Specialist skill or role in the team

I am the Team Leader, with 2 Deputies; we are in overall operational command of the team. It’s not a responsibility that any of the three of us take lightly; there are times when we ask others to put themselves in harm’s way. If it all hits the fan, then as the Team Leader I carry the can. However, in my totally biased opinion, there are many fine MR teams in the country, but none better than Buxton, so it’s not something that I have ever felt the need to dwell on. I am also one of 11 regional Incident Controllers. We have 2 functions: being the first point of contact for the police or other emergency services if they need the services of MR; acting as a search manager in larger, more protracted searches, where I can be responsible for tasking over 300 operational members.

Worst and best aspects of being in the team

For me, the worst has got to be the additional burden of the fund raising. We need ca. £30,000 every year. We get some very generous donations but the lion’s share is done by tin rattling. On a filthy wet day, stood on a street corner in Buxton, the only thing that keeps you there is the genuine appreciation of the public. The best, being a part of team that is totally committed to getting the casualty off the hill; guys or girls, it makes absolutely no difference, they all always give 150% and you know that whatever happens, they’ll get the job done. There is also an immense sense of camaraderie; the team are not only colleagues but also mates that you would trust with your life in a sticky situation.

Favourite place to walk in the Peak District

There are so many beautiful places, but if I had to pick one it would have to be Crowden Brook in winter.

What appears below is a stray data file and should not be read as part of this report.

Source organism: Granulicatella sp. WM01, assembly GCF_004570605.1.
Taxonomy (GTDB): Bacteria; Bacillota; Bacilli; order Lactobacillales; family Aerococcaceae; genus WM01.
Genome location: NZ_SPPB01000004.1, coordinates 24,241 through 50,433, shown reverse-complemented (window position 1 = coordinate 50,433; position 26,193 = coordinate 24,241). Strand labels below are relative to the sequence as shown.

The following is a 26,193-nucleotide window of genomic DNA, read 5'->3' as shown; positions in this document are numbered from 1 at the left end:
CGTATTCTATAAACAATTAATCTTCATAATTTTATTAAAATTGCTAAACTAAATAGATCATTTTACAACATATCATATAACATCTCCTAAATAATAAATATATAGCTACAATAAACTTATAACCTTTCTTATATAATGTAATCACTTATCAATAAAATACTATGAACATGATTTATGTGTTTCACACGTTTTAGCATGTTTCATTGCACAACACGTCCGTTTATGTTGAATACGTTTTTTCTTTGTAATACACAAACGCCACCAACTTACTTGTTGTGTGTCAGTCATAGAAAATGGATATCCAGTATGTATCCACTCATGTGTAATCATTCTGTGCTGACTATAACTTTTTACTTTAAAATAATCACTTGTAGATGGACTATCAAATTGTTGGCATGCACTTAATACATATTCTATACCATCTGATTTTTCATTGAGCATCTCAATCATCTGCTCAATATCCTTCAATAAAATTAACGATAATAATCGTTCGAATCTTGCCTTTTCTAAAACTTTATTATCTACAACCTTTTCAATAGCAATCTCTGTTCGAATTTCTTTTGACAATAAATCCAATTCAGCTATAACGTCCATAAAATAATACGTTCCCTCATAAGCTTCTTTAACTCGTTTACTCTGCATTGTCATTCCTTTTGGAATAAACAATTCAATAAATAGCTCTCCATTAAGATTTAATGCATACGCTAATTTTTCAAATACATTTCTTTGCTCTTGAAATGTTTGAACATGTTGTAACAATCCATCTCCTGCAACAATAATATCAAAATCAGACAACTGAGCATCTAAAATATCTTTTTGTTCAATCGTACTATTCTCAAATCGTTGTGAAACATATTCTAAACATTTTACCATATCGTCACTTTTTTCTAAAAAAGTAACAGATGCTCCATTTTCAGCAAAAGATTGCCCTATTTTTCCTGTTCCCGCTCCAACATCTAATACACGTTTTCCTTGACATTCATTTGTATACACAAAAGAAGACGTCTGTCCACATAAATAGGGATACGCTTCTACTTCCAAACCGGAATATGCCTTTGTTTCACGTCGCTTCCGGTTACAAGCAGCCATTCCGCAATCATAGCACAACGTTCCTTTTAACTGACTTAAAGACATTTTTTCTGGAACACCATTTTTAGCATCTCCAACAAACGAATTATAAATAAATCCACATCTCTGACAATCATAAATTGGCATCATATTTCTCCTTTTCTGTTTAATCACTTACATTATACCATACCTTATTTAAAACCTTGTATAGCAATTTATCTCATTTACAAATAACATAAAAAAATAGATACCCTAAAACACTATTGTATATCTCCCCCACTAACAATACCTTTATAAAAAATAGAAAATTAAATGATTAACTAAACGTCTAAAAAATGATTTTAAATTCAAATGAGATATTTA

Advice to potential recruits

Joining the team will change your life. You are signing up for a 24/7 emergency service, with the need to attend training, callouts, fundraising and other support activities. As you take on additional roles, as most people do, the level of commitment and time you spend also increases. You need the total support and understanding of your family and significant others. When the pager goes off just as you are about to go out on that special night out it is because somebody needs our help. I’ve missed weddings and Christmas lunch. We are asking as much from your family as you!

Jon

JonJon is a trainee who started in February 2008. His is an Education Welfare Officer for Cheshire County Council.

What got you into mountain rescue?

Being keen on hill walking I have wanted to join mountain rescue for many years. I kept putting it off because I thought you had to be a good climber, not be afraid of heights and know all about ropes; I am none of these things by any stretch of the imagination! I drove past the BMRT base one day and noticed a car parked outside, so I went inside. The first thing that struck me was how friendly everybody was. I filled in a form and I haven’t looked back since.

Reason(s) for being in the team

My love for the outdoors, enjoying helping people and learning new skills.

Specialist skill or role in the team

I am a member of the Logistics Team. We deal with everything which is equipment and vehicle based. We check the vehicles and equipment to make sure everything is safe, maintained and ready to be called out at a moment’s notice. I was amazed with the sheer amount of specialist kit there is, but you soon get the hang of it.

Worst and best aspects of being in the team